Ignorant cooking question: "Heating instructions" means "heating not cooking", right?

I have no brain and I must host a dinner party…

Due to an unexpected acceptance rate, I’m cooking for ~10 people tonight. I’m mostly ok (I’m doing my one competant dish, a pasta bake, together with a number of partially- and pre-made things: readily-biriyani’d rice, just add curry powder, garlic potato wedge sauce, salad, french & garlic bread. That is, everything that can be prepared before, and popped into the oven at T - x minutes. And then people can help themselves to a mix.) but I wanted to check: “Heating instructions” on a can implies the thing is cooked, or doesn’t need to be, but just needs to be hot so it tastes good, right? Specifically, could be added directly to a pasta bake before baking?

Thanks, guys.

Yes, if the can just says “heat,” it means the contents are already cooked and okay to eat.

(Gotta know, though – what’s the mystery ingredient?)

What is “garlic potato wedge sauce” and what do you put it on? And what kind of cooking process is “biriyani” that something can be “readily-biriyani’d”?

Eh? Who said anything about a mystery ingredient?

Biryani no doubt originally meant something else, but now, to me at least, means a sort of spicy rice thing with some veg in. By “ready-” I mean that it comes in a packet, which you fry for 1 min, and boil with water for 20, and then it’s ready.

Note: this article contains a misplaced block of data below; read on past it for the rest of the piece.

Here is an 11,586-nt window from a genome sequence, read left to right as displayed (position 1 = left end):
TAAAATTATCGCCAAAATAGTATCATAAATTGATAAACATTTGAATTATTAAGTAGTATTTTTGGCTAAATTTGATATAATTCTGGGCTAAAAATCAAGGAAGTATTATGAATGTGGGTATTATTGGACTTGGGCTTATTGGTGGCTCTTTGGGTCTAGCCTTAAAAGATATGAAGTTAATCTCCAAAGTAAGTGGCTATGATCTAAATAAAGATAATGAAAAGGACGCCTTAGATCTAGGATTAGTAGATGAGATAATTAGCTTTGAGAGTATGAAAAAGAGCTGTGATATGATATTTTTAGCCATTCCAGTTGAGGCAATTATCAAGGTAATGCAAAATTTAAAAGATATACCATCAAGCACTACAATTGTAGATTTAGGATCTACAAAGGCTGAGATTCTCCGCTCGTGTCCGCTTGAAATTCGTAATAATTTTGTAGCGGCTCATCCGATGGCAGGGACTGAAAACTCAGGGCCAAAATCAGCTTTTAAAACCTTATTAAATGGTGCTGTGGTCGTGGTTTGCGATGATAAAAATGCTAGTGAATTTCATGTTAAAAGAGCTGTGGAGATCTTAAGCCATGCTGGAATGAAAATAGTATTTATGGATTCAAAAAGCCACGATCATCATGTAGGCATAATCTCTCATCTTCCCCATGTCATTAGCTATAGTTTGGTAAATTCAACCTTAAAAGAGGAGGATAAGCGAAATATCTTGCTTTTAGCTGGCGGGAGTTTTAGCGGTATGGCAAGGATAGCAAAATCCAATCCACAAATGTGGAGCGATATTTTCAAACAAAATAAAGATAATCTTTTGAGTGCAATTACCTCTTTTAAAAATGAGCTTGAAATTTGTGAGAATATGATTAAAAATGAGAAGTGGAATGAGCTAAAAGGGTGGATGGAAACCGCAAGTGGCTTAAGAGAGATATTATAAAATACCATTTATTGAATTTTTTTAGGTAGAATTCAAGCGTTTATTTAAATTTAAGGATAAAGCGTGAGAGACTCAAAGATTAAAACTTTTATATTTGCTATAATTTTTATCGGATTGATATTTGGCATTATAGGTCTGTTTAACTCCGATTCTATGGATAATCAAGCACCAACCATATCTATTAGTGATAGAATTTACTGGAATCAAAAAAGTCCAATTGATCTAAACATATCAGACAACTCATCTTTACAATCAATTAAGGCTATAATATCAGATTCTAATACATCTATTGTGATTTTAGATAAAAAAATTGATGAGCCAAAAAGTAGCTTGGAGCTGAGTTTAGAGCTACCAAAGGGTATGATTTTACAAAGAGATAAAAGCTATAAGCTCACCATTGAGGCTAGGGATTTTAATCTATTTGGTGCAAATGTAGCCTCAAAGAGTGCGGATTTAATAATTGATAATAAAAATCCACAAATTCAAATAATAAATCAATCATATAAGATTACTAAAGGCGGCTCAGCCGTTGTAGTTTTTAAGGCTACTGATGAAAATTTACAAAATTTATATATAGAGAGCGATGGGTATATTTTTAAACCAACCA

The potato things is a coating, you cut potatoes into wedges, and mix with this and oil, and then bake for 45 minutes, and get crispy potato wedgy things.

Shade, what is the thing in the can with the “heating instructions” label? THAT is the mystery ingredient. Sure, it’s no mystery to you, but it’s a mystery to the rest of us.

A recipe for the pasta bake might be nice too… hint, hint. :wink:

Oh, sorry. That was just a variety of canned veg for the bake, specifically beans, sweetcorn and peas.

I’m not sure I’d dignify what I do as a recipe, but in case you’re still curious:

Find a baking tin.
Fill half-full of pasta. Pour this pasta into a pan and boil until soft (following instructions on packet if necessary).
Cook a variety of veg. of approximate volume of the other half of the tin. Some combination of onions (fried), mushrooms (fried), beans, peas, sweetcorn pieces or baby, mange-tout, carrots, brocoli, cauliflower, or whatever comes to hand.
Beat some eggs.
Add some seasoning to taste: salt, pepper, garlic, pesto, curry, whatever.
Mix everything made so far bar 1/5 of the eggs up in a big bowl (or two smaller bowls, or the tin).
Coat tin with oil and pour everything in. Squish into a good shape.
Grate or crumble breadcrumbs and cheese on top.
Pour rest of eggs over.
Put in oven for 30-45 minutes.
Wash up.